Mathematica Stack Exchange is a question and answer site for users of Mathematica. Join them; it only takes a minute:

Sign up
Here's how it works:
  1. Anybody can ask a question
  2. Anybody can answer
  3. The best answers are voted up and rise to the top

I am trying to write a program using the Mathematica function IsotopeData, but am finding the code troublesome. Due to my (relative) familiarity with Python, I am puzzled as to how Mathematica works, as they are very different. $\require{mhchem}$

What I am trying to do, is to find the elements in a decay chain which end with either $\ce{^{191}_{77}Ir}$ or $\ce{^{193}_{77}Ir}$.

In Python syntax, what I'm trying to do would look a bit like this:

#A would be the Atomic Mass and Z the Atomic Number
#DaughterNuclide(Z,A) would return the Daughter Nuclides of the isotope

def IsoCheck(z,a):
        x = DaughterNuclide(z,a)
        if x in Isotopes:
             return [z,a]
             return [0,0]
        return [0,0]

Isotopes = [[76,191],[78,191]]
for a in xrange(1,295):
    for z in xrange(1,119):
        if IsoCheck(z,a) != [0,0]:

repeat = 1
#Then, repeat until all chains are over
while repeat == 1:
     repeat = 0
     for x in L:
         if IsoCheck(x) != [0,0] #Lets just pretend it isn't a list
             repeat = 1

Now, my question is this: what would the equivalent code to perform this task in Mathematica look like?

share|improve this question

migrated from Aug 23 '12 at 13:02

This question came from our site for professional and enthusiast programmers.

I suggest you show some of your attempt in Mathematica (especially how you call the IsotopeData function), as of right now it's not clear what you're working with in Mathematica – David Robinson Aug 22 '12 at 20:21
The DaughterNuclide parameter of the IsotopeData function is called by the equivalent IsotopeData[{z,a},"DaughterNuclide"] where DaughterNuclide(z,a) is called in the python script above. – Acebulf Aug 22 '12 at 20:25
up vote 17 down vote accepted

It is a nice application for the Graph[] features in Mma.
We can calculate quickly all possible decays for all known isotopes, and then let VertexComponent[] look for the chains ending in {"Iridium191", "Iridium193"}.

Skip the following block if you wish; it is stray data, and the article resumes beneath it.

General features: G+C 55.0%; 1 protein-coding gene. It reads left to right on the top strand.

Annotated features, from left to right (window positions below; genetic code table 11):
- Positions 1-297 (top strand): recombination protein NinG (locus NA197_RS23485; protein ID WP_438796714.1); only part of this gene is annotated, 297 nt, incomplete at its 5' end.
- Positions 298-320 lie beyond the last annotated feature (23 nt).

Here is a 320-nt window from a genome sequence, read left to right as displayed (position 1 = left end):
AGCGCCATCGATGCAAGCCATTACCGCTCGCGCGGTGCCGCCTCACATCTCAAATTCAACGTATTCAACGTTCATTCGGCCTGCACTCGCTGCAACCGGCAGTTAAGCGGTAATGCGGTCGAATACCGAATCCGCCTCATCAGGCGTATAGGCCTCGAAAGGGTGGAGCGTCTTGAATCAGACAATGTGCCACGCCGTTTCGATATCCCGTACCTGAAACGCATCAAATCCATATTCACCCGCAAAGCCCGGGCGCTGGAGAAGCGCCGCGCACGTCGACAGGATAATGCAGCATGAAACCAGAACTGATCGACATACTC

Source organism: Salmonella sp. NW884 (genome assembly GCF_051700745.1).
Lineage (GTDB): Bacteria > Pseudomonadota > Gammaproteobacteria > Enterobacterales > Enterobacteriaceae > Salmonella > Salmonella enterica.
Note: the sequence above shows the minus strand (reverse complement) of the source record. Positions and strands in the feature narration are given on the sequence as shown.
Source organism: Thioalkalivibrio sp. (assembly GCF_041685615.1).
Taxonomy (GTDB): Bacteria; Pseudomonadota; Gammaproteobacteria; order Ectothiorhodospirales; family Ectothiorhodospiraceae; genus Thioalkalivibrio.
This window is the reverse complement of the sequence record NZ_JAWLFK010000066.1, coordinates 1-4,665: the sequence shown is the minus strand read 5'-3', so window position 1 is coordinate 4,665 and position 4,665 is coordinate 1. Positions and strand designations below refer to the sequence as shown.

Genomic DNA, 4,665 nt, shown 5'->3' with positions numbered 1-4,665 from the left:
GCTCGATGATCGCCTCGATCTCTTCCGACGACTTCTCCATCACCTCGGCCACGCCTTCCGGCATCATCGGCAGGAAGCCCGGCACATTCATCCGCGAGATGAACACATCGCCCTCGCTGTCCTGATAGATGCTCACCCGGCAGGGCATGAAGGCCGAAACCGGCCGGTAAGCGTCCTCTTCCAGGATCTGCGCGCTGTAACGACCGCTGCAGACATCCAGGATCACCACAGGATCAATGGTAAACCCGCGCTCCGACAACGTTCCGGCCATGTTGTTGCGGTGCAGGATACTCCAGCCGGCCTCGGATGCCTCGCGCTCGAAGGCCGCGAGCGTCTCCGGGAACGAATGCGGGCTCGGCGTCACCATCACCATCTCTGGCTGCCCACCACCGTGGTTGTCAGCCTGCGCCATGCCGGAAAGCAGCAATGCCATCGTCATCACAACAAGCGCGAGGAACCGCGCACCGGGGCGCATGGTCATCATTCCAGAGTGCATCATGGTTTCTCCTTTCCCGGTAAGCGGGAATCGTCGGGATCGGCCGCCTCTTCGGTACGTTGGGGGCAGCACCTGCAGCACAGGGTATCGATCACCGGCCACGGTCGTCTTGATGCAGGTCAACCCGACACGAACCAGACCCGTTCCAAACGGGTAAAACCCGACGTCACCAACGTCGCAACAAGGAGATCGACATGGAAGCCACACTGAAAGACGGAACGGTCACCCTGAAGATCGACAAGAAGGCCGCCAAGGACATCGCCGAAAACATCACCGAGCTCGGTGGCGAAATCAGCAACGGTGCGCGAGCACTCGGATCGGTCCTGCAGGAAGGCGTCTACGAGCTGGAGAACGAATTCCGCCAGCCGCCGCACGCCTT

g = Graph@Union@Flatten[Thread[DirectedEdge @@ ##] & /@ 
      Select[{#, IsotopeData[#, "DaughterNuclides"]} & /@ IsotopeData[], #[[2]] != {} &]];

Union@Flatten[VertexComponent[g, #] & /@ {"Iridium191", "Iridium193"}]

$\begin{array}{l} Actinium207&Actinium209&Astatine195\\ Astatine197&Astatine199&Astatine201 \\ Bismuth191&Bismuth193&Bismuth195 \\ Bismuth197&Francium199&Francium201 \\ Francium203&Francium205&Gold191 \\ Gold193&Iridium191&Iridium193 \\ Lead191&Lead193&Mercury191 \\ Mercury193&Osmium191&Osmium193 \\ Platinum191&Platinum193&Polonium191 \\ Polonium193&Polonium195&Polonium197 \\ Protactinium213&Radium203&Radium205 \\ Radon195&Radon197&Radon199 \\ Radon201&Rhenium191&Rhenium193 \\ Thallium191&Thallium193&Thorium209 \\ \end{array}$


The possible decay chains are:

g1 = Union[Flatten[VertexComponent[g, #] & /@ #], #] &@{"Iridium191", "Iridium193"}
g2 = Subgraph[g, g1, VertexShapeFunction -> "Name",  GraphLayout -> "LayeredDrawing"]

Mathematica graphics

Edit 2

Another application.

(*All possible decays of all Isotopes *)
decays = Select[{#, IsotopeData[#, "DaughterNuclides"]} & /@ IsotopeData[], #[[2]] != {} &];
(*Identify the Isotope with more ways to decay *)
mostModes = SortBy[decays, -Length@#[[2]] &][[1, 1]];
(*Get its decay characteristics*)
mMdecays = IsotopeData[mostModes, #] & /@ {"DaughterNuclides", "DecayModeSymbols", "BranchingRatios"};
(*Aux Function*)
pos[mostModes] = Above; Table[pos[i] = Below, {i, mMdecays[[1]]}];
(*Draw a scheme of its decays modes and percentages*)
g = Framed@Graph[Labeled[#, Placed[{Text@Style[#, 14, FontFamily -> "Helvetica"]}, 
                                   {pos[#]}]] & /@ Join[{mostModes}, mMdecays[[1]]], 
   Labeled[DirectedEdge[mostModes, #[[1]]], Placed[{ToString@StandardForm@#[[2]] <> "\n" <> 
         ToString[100 #[[3]]] <> "%"}, {"Middle"}]] & /@ (Transpose@ mMdecays),
   ImagePadding -> 30]

Mathematica graphics

share|improve this answer
@R.M I think because you are not getting the whole decay chain. See update – Dr. belisarius Aug 23 '12 at 13:20
+1 Very elegant! – Ajasja Aug 23 '12 at 13:54
@Ajasja g1 = Union[Flatten[VertexComponent[g, #] & /@ #], #] &@{"Iridium191", "Iridium193"}; g2 = HighlightGraph[ Subgraph[g, g1, GraphLayout -> "LayeredDrawing", VertexLabels -> "Name", ImagePadding -> 20], {"Iridium193", "Iridium191"}] – Dr. belisarius Aug 23 '12 at 13:58
@Verde Naah, no need to apologize... lol. When did Argentinians become Canadians? :P I was just pointing out something that might not have occurred to most people – that mathjax might slow down the page loading on mobile devices :) – R. M. Aug 26 '12 at 4:36
Well, I just learnt that they suck at mocking ;) – R. M. Aug 26 '12 at 4:45

Your Answer


By posting your answer, you agree to the privacy policy and terms of service.

Not the answer you're looking for? Browse other questions tagged or ask your own question.